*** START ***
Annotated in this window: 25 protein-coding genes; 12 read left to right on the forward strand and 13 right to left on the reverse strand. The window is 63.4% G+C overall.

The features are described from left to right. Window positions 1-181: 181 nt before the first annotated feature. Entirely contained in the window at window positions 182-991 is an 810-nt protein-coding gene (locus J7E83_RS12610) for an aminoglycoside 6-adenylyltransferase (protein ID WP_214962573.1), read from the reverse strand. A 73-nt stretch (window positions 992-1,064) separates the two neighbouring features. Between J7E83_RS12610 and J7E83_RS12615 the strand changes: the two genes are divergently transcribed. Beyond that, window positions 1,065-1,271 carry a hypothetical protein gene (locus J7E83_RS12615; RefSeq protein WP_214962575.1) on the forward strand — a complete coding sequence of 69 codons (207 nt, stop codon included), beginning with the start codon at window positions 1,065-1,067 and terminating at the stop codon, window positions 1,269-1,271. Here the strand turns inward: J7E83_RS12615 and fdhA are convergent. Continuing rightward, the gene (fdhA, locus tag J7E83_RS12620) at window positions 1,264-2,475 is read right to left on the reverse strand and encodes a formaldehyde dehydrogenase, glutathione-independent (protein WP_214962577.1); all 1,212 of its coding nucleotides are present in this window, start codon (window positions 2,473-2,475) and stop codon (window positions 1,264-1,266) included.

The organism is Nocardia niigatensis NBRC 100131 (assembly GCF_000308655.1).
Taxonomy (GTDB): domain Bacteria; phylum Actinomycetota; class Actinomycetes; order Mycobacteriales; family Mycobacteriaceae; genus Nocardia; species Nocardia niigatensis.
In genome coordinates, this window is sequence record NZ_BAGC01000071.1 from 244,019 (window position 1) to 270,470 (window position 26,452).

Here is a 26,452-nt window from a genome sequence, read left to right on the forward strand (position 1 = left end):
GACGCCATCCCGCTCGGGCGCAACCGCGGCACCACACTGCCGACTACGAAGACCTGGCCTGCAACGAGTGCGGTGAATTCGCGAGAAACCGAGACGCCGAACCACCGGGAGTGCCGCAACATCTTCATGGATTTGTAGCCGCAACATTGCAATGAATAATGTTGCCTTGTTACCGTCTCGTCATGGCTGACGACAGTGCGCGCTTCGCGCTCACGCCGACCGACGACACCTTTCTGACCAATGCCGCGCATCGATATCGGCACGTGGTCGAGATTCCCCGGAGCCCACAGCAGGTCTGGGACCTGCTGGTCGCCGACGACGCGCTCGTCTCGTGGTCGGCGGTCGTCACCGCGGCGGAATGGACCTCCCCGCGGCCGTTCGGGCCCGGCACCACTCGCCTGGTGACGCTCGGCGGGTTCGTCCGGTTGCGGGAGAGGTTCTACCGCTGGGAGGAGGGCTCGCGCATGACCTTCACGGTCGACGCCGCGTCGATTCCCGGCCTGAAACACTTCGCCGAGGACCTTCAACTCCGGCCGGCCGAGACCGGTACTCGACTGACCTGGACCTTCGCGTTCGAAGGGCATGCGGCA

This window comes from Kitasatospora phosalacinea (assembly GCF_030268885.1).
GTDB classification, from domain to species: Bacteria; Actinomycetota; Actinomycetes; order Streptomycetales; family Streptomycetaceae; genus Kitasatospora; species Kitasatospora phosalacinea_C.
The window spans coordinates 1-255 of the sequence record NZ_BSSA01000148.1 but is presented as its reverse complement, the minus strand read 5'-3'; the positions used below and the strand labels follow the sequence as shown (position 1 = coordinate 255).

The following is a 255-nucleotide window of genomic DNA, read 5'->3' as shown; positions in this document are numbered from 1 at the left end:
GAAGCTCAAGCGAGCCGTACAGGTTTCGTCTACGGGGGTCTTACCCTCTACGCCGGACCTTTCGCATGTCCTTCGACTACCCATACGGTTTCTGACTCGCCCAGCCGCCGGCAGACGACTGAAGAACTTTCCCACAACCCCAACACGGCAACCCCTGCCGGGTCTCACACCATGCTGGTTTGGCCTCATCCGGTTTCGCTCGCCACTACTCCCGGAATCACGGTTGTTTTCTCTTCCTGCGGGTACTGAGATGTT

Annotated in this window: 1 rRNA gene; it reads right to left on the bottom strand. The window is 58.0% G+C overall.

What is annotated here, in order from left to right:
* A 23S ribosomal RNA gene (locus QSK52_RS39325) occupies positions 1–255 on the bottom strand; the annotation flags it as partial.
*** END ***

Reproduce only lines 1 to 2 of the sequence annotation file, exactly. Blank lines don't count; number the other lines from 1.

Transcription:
Annotated in this window: 25 protein-coding genes; 12 read left to right on the forward strand and 13 right to left on the reverse strand. The window is 63.4% G+C overall.

The features are described from left to right. Window positions 1-181: 181 nt before the first annotated feature. Entirely contained in the window at window positions 182-991 is an 810-nt protein-coding gene (locus J7E83_RS12610) for an aminoglycoside 6-adenylyltransferase (protein ID WP_214962573.1), read from the reverse strand. A 73-nt stretch (window positions 992-1,064) separates the two neighbouring features. Between J7E83_RS12610 and J7E83_RS12615 the strand changes: the two genes are divergently transcribed. Beyond that, window positions 1,065-1,271 carry a hypothetical protein gene (locus J7E83_RS12615; RefSeq protein WP_214962575.1) on the forward strand — a complete coding sequence of 69 codons (207 nt, stop codon included), beginning with the start codon at window positions 1,065-1,067 and terminating at the stop codon, window positions 1,269-1,271. Here the strand turns inward: J7E83_RS12615 and fdhA are convergent. Continuing rightward, the gene (fdhA, locus tag J7E83_RS12620) at window positions 1,264-2,475 is read right to left on the reverse strand and encodes a formaldehyde dehydrogenase, glutathione-independent (protein WP_214962577.1); all 1,212 of its coding nucleotides are present in this window, start codon (window positions 2,473-2,475) and stop codon (window positions 1,264-1,266) included.